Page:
Thursday, 4 August 2011

Stanislav Govorukhin: Not by Bread Alone - Не хлебом единым(2005)

Director: Stanislav Govorukhin
Writers: Vladimir Valutskiy (screenplay), Vladimir Dudintsev (novel)
Stars: Svetlana Khodchenkova, Mikhail Eliseev,Viktor Sukhorukov

In a recent interview, Stanislav Govorukhin described the excitement with which he read Vladimir Dudintsev’s 1956 literary sensation. Appearing in Novyi mir, the Bible of the Thaw, Not by Bread Alone became the most important literary text of de-Stalinization’s early stages. As a twenty-year old, Govorukhin waited impatiently for a library copy and devoured it. He has stated that he took it in “as a fresh wind, as the sweet word of freedom.” [1] For Govorukhin and other Soviet citizens who came of age during the Thaw, reading Not by Bread Alone became a defining moment in their lives, a cultural text that claimed a hallowed place alongside films such as Mikhail Kalatozov’s The Cranes are Flying (Letiat zhuravli, 1957).

Now Govorukhin has updated Dudintsev’s novel for contemporary audiences. As a film, Not be Bread Alone can be read on multiple levels. It represents another installment in Govorukhin’s personal attempt to explore Russia’s past, following his 2003 film Bless the Woman (Blagoslovite zhenshchinu) as well as his three non-fiction films of the early 1990s. It can also be placed as a third part of a loose trilogy—alongside Sharpshooter of the Voroshilov Regiment (Voroshilovskii strelok, 1999) and Bless the Woman—about Russian women and their symbolic role as bearers of Russian-ness. In addition, the film follows Govorukhin’s reliance on genre cinema drawn from literary roots. Finally and more broadly, Not by Bread Alone represents one of the increasing numbers of Putin-era films that wrestle with the Soviet past. It can therefore be compared to Pavel Chukhrai’s A Driver for Vera (Voditel' dlia Very, 2004), Sergei Ursuliak’s Long Farewell (Dolgoe proshchanie, 2004), Aleksandr Veledinskii’s Russian (Russkoe, 2004), and Aleksei Uchitel'’s Dreaming of Space (Kosmos kak predchuvstvie, 2005), just to name the most recent examples of this exploration.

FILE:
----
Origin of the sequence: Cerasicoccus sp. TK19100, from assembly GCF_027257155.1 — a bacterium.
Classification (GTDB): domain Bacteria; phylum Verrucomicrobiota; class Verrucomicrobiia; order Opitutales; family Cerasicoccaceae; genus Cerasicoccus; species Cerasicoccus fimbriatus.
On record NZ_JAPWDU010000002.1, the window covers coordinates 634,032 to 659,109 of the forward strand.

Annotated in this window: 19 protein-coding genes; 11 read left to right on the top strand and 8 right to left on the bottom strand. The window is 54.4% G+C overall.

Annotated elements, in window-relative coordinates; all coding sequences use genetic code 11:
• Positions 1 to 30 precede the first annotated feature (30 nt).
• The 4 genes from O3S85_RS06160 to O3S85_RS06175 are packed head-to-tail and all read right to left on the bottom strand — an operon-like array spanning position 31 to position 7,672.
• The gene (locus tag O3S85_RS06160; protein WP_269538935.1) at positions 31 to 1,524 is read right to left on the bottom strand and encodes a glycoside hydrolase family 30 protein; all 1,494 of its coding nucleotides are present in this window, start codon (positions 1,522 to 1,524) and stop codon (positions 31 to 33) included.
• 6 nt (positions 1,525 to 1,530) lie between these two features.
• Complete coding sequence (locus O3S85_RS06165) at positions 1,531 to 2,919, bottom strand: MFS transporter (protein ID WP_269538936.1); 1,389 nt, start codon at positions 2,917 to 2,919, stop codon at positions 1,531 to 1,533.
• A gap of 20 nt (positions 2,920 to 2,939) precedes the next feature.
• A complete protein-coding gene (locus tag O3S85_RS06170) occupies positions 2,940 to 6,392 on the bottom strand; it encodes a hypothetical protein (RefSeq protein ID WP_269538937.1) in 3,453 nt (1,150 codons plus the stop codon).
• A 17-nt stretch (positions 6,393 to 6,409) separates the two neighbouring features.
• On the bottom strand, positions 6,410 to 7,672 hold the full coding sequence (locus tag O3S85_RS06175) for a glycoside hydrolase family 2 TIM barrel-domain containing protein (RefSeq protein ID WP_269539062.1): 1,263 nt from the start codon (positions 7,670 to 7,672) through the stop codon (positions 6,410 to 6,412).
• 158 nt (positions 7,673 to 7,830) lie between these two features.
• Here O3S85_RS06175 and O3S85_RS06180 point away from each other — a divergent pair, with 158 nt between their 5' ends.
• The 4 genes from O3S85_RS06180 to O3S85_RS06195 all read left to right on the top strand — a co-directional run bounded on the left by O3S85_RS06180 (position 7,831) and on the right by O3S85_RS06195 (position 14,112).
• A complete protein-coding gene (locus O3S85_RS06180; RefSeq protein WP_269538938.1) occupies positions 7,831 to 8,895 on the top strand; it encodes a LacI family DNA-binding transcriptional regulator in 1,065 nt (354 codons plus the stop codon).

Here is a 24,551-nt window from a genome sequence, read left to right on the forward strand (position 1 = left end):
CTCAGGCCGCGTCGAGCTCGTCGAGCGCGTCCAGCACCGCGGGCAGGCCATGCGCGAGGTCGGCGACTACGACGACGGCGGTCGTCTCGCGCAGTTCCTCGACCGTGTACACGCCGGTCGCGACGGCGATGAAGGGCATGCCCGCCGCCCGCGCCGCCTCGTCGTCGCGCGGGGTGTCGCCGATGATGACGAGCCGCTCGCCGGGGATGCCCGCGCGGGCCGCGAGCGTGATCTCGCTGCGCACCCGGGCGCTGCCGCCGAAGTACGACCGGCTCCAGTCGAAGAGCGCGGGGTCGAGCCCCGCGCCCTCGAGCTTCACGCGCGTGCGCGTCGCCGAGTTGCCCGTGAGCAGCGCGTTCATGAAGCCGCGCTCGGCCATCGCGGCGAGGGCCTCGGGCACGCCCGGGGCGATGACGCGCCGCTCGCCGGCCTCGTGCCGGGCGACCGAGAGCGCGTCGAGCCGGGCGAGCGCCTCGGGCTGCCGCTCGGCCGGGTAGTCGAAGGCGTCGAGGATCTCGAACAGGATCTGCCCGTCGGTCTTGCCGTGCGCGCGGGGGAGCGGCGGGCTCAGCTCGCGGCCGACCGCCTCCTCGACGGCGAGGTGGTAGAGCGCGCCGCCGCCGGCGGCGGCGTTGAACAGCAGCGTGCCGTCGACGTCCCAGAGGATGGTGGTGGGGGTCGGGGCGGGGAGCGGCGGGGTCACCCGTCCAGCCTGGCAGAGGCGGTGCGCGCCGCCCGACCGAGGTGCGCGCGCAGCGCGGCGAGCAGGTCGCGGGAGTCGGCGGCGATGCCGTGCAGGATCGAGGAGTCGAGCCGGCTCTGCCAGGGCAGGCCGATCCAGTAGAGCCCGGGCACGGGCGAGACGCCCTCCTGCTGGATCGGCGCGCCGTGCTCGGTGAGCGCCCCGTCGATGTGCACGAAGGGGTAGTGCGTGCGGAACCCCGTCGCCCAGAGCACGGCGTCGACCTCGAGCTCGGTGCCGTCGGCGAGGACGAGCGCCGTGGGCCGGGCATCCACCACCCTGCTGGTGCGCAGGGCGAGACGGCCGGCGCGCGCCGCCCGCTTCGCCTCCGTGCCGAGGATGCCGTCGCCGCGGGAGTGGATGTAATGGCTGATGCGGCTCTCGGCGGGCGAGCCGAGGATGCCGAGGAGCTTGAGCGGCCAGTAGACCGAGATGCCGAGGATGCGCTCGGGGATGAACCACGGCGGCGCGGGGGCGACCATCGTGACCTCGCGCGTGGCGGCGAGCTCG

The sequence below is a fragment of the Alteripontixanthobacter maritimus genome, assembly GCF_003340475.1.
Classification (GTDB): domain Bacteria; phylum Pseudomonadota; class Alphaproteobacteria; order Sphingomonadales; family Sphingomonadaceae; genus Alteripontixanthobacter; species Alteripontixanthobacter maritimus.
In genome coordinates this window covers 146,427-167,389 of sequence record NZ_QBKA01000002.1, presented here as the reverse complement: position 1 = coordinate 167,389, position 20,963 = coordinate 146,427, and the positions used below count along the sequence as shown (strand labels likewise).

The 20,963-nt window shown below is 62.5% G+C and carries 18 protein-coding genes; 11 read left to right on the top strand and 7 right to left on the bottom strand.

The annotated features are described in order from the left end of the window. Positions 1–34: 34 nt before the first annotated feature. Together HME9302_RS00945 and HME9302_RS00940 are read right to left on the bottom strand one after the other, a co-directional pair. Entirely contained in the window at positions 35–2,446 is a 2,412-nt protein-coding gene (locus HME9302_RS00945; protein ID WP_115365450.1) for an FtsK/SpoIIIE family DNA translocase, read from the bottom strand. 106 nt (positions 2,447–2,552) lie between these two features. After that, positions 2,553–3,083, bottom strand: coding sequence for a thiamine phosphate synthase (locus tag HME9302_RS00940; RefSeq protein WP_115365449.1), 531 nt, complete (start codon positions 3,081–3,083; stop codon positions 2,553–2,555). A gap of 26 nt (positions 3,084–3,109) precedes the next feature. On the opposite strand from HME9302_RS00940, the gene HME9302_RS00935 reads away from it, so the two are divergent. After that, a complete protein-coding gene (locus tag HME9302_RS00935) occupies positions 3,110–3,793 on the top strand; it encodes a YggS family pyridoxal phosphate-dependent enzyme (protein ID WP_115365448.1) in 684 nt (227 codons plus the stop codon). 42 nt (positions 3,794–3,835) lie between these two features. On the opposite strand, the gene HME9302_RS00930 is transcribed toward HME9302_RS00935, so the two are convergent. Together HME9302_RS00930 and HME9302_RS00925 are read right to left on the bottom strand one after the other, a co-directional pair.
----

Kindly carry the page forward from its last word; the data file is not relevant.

Not by Bread Alone follows the basic plot of Dudintsev’s novel about the postwar Stalin era, though Govorukhin gives the tale a new ending (more on this below). Its hero, Lopatkin (Mikhail Eliseev), attempts (first in the industrial city of Muzga and later in Moscow) to invent a new tube-casting machine that will benefit Soviet industry. As a former war hero who has not joined the Communist Party and who holds individualistic ideas, Lopatkin runs afoul of Soviet bureaucracies at every level. His particular enemy, Drozdov (Viktor Sukhorukov), personifies the entrenched structures of Soviet power and the Stalinist values that governed this nomenklatura. In the middle of both the personal and political struggle between these two men is Drozdov’s wife, Nadezhda (Svetlana Khodchenkova, the “blessed woman” of Govorukhin’s previous film). Nadia has married Drozdov as a means to escape poverty and to obtain the lifestyle that only a wife of a connected bureaucrat can enjoy. She is, however, drawn to the younger, more attractive, more Russian, idealistic Lopatkin. Eventually she chooses him—and, thus, the proper morals—over her husband. As a result of this decision, Drozdov and his mother (played by veteran actress Valentina Berezutskaia) throw Nadia out of their luxurious Moscow apartment and brand her a whore. Drozdov and his cronies successfully steal Lopatkin’s inventions and have him arrested for crimes against the state. This ominous Stalin-era charge is “proven” because Nadia worked with Lopatkin on his latest project without proper security clearance. Thus, the personal and the political collide and have devastating costs. True to Thaw-era culture, which Govorukhin painstakingly recreates and evokes in the film, the end offers some hope. Nadia saves Lopatkin’s notebook from the attempt to burn his ideas, enlists the help of a sympathetic Soviet minister (played by Putin’s favorite singer, Aleksandr Rozenbaum), and bears Lopatkin’s child (whom she names for her lover). By making good on an earlier promise not to abandon Lopatkin and the ideas he stands for, Nadia has preserved not only a sense of morality that contrasts with Stalinist ideals, she also has ensured that these qualities will survive in future generations.
Reviewed by Stephen M. Norris© in KinoKultura

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